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Lockheed Martin Team Delivers Key Software for Ground Component of Space-Based Missile Warning System


System Required to Launch First GEO Satellite Ready Three Months Early

Boulder, Colo.- The Lockheed Martin [NYSE: LMT] team developing the Space-Based Infrared System (SBIRS) has successfully delivered key ground segment software to support the launch of the program’s first geosynchronous (GEO-1) satellite. SBIRS will provide the nation with greatly enhanced missile warning capabilities and support other vital mission areas simultaneously including missile defense, technical intelligence and battlespace characterization.

Lockheed Martin Information Systems & Global Services builds and maintains the SBIRS ground segment. The software block, known as GEO Early On-Orbit Test (GEOT-D) was delivered to Lockheed Martin Space Systems Company, Sunnyvale, Calif., prime contractor for the SBIRS program, three months ahead of schedule. This is the first software delivery capable of supporting a GEO launch.

“With the completion of this milestone, the Lockheed Martin SBIRS Ground Segment team has illustrated its continued focus on customer satisfaction,” said John Mengucci, president of the Mission & Combat Support Solutions business unit. “We are on schedule and well-positioned to continue to meet program commitments.”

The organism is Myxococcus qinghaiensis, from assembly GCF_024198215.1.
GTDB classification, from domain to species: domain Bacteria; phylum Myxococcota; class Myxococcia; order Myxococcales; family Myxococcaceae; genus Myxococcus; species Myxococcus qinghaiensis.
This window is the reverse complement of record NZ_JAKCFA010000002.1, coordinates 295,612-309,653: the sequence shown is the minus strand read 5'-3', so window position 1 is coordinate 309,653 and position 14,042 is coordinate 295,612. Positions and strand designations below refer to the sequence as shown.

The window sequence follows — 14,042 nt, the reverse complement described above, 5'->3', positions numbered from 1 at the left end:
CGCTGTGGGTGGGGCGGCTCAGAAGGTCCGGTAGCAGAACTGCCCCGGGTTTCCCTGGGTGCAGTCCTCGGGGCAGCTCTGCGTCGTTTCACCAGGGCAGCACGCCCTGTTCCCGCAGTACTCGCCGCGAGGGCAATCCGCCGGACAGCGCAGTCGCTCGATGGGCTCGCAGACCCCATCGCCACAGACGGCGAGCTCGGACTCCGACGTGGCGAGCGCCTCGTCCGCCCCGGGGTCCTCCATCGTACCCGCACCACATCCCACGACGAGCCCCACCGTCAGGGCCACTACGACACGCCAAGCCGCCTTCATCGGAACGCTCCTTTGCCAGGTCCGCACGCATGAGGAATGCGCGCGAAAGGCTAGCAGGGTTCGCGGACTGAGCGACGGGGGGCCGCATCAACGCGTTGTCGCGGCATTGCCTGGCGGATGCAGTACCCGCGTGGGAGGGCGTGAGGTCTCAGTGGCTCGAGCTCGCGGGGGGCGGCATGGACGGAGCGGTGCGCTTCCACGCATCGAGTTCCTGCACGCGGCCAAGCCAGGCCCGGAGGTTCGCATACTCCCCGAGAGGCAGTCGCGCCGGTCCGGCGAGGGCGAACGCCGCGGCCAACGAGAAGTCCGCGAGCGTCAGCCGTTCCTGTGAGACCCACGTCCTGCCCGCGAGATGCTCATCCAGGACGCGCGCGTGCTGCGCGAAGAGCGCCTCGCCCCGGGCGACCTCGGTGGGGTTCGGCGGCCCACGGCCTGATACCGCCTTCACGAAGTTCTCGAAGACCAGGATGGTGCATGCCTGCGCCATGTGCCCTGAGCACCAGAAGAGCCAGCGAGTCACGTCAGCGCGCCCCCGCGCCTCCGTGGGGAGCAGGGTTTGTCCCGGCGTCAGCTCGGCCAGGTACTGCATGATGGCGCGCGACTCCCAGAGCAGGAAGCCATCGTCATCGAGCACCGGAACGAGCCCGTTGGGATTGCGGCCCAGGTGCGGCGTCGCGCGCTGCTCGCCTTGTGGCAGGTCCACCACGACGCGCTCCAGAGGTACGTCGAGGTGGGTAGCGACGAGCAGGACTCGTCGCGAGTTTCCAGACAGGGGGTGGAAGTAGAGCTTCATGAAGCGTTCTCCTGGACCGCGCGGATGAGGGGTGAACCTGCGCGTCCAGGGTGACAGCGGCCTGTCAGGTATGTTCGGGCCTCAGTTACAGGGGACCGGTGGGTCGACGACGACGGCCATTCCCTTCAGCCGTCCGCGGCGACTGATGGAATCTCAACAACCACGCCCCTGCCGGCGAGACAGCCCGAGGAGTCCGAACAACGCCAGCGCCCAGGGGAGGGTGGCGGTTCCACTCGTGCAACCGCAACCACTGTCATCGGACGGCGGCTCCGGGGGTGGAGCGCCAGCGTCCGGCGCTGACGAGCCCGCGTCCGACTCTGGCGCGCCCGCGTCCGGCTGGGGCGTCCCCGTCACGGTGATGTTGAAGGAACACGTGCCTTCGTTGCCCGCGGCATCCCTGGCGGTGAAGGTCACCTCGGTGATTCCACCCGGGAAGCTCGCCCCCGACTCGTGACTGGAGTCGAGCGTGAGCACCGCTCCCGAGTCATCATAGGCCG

The GEOT-D software, which includes 1.6 million source lines of code, provides functionality for launch of the GEO-1 satellite. Subsequent ground segment deliveries will provide capabilities for early orbit testing and initial GEO operations, followed by the full capabilities block to operate the Defense Support Program, and SBIRS highly elliptical orbit (HEO) and GEO spacecraft constellation. Each of these operational blocks will provide new surveillance capabilities to the warfighter.

Lockheed Martin Space Systems Company and payload subcontractor Northrop Grumman Electronic Systems, Azusa, Calif., are developing SBIRS for the U.S. Air Force Space and Missile Systems Center. Air Force Space Command operates the SBIRS system.

“As a result of sustained energy and focus, our team has greatly improved program execution, completed key milestones on time and is on a continuous effort to improve quality,” said Mark Crowley, Lockheed Martin SBIRS vice president and program manager. “SBIRS will deliver revolutionary new detection and surveillance capabilities and we look forward to achieving mission success for our customer.”

Lockheed Martin is currently under contract to provide two HEO payloads and two GEO satellites, as well as the ground-based assets to receive and process the infrared data. The first HEO payload has completed initial on-orbit deployment and checkout and demonstrated that its performance meets or exceeds specifications.

Development of GEO-1 is progressing following a successful completion of spaceraft bus engineering thermal vacuum testing. The GEO 1 payload is currently in the midst of thermal vacuum protoqualification testing at Northrop Grumman. Payload delivery is scheduled for mid-2007 for final spacecraft assembly, integration and test leading to satellite delivery in late 2008.


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